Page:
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Top level of racing no matter what class will be expensive.

A very competitive Spec class will still cost ALOT.
I seen guys buy 10 Spec motors to get 1 good one.

You charge the batts at VERY amp rates and they don't last very long.
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Old 09-27-2005, 08:14 AM   #21
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Yea, this conversation has been going on since the dawn of RC, and there are no easy answers.

A spec class is a good idea for a local track or club to attract new racers, but not on the regional or national level.

Battery and motor costs have stablized lately, but the cost of a new touring car is getting ridiculous. Four hundred dollars for an electric touring car? Oy!

A national organization can only do what the racers want, and a majority of racers don't want a spec class.

A bigger problem is how fast we've gotten. Today's stock motors are about as fast as a 15 turn mod motor from 10 years ago. Most people just starting out can't handle a car that fast.
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Old 09-27-2005, 08:28 AM   #22
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IMHO, rc doesnt have too much to worry about. Why do some classes come and go? Its more like fashion lol. As one class fizzles, another class starts to blossom. Sometimes its your favourite class thats left behind. But the great thing about RC is there is always another class to race. In the nitro world, a few have been asking what happened to the 235 class. The nitro tc class has taken over from the 235 and numbers for Nitro TC have gone thru the roof. Thats just an example of how class numbers change. Ive seen this with the once popular F103 class. It was very cheap, very hard to drive and a real thrill to get it right. But the F103 was phased out by the F201, and we all changed to the new class. Now it looks as tho there is no F1 class in the future, as Tamiya havent revealed any plans for an upgrade that im aware of, and other manufacturers are not producing any F1 cars. The same can be said for 1/12th. That was the class to be in when i first started RC all those years ago. Now, i cant remember driving one, its been so long. No track could hold a 1/12th race as numbers had disappeared. Stock class had taken off in a HUGE way.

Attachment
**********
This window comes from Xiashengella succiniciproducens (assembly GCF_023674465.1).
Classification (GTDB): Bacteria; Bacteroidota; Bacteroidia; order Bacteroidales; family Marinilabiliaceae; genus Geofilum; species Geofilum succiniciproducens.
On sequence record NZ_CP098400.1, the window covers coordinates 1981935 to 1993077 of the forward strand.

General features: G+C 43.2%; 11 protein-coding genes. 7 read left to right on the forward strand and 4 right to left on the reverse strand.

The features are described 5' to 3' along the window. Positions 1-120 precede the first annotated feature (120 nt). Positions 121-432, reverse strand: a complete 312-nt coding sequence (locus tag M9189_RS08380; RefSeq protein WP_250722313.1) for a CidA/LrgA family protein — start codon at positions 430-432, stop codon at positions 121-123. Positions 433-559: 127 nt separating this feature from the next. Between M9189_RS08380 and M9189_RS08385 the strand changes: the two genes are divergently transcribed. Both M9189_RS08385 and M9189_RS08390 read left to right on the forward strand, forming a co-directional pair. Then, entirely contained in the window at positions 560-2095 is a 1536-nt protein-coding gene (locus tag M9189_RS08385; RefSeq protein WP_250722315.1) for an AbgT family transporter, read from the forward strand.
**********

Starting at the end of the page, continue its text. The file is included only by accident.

I think its more that the RC community have to change with the changing trends. The trends come from class numbers at your local track, and to what the manufacturers are releasing. But the BEST thing about RC... No matter what your budget is, there is a class you can afford and be good at.

Oh and as for the new chassis and new developing products, its up to the individual, on whether they buy the new latest and greatest. Ill never listen to anyone who says you cant win without the latest and greatest. With your own R&D on your old chassis, you would be amazed at how quick you can be. My fastest chassis i have ever had in Stock is still a lightly upgraded TA-04. Last time out it spanked a JRXS and a TC4. And that was with an old monster stock, using Tamiya 3300 stick packs!

I think the only problem RC would have, is if it lost sight of the Novice classes. This is where we get new people into the sport. I have seen clubs drop off the novice class and turn away the 1 or 2 new people who show up. Or even worse, throw the new people into Stock Pro. While clubs have a running Novice class, where you run what you brought, RC will have a great future. Whether the future will be TC or 1/12th or maybe some other variation, who knows. But i do know, that brushless will become ALOT more mainstream.... I hate cutting comms.... lol